I wonder what Grahame will think about this?


P.S. *  Also broken as defined in STU2, and not yet fixed in STU3 because I am not a patient at my wife's OB/Gyn practice, nor am I a patient at my children's Pediatric practice, but they clearly have me on file as some sort of RelatedPerson.  There's already a tracker for this.

Tuesday, October 4, 2016

FHIR to EHR Data Mappings

I've looked at a lot of EHR database schema over my career.  One of the things that I've found about FHIR is that it captures the essential model of an EHR system (just about ANY EHR system).  There really shouldn't be any surprises here.  It's based on six years of work that led to CCD, C32 and CCDA as well as a lot of other good information sources.  You can also find a good bit of that model already present in in CIMI via some of Intermountain's detailed clinical modeling efforts from the past.  What FHIR does differently is expose the right grain size I think, from what prior efforts in HL7 have attempted.

As both Graham and John have pointed out, yesterday's diagramming work still leaves a lot to be desired.  However, I will continue on to see where it goes.  I think there's an important piece of information there we should all be looking at very carefully.  I was already quite pleased to see that the patient and physician show up right in the center of it all.  Clustering algorithms like those used in GraphViz tend to surface interesting relationships like that.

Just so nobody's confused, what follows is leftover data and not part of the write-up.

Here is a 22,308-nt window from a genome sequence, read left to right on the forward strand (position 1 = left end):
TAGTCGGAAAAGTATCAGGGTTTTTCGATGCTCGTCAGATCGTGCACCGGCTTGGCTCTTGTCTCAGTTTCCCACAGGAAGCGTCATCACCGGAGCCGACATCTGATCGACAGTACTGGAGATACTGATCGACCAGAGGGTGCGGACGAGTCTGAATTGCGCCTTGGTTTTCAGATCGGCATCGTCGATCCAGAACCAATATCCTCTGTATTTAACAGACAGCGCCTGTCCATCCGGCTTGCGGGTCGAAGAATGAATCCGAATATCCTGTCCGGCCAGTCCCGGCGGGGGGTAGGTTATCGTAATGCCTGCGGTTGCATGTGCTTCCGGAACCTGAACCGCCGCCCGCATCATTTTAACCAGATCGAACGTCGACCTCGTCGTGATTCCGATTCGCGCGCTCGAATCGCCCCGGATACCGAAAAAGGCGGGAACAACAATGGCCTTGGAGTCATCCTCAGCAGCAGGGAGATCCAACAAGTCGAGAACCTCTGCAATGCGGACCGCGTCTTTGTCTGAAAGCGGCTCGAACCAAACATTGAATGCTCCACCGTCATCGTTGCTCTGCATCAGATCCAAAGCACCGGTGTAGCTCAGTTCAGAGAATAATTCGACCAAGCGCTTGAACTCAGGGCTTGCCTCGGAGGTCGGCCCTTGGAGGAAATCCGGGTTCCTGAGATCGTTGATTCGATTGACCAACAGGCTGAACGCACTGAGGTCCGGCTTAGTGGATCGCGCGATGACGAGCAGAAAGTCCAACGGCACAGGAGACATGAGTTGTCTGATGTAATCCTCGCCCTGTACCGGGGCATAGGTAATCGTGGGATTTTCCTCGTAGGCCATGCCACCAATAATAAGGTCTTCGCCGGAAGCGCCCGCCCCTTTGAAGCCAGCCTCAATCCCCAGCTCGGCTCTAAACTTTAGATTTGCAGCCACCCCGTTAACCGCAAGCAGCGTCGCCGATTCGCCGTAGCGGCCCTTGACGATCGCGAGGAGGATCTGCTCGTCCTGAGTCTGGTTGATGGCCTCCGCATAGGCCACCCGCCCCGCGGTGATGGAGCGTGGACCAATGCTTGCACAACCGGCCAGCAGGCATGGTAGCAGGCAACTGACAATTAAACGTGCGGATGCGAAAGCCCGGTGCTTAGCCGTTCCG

I'm wondering if there are some better clustering algorithms to play with that might help identify interesting groupings and see how we did with resource classification.  Clearly the grouping of Individuals nailed it in Identification (under Administration).  Something like these might be worth digging into.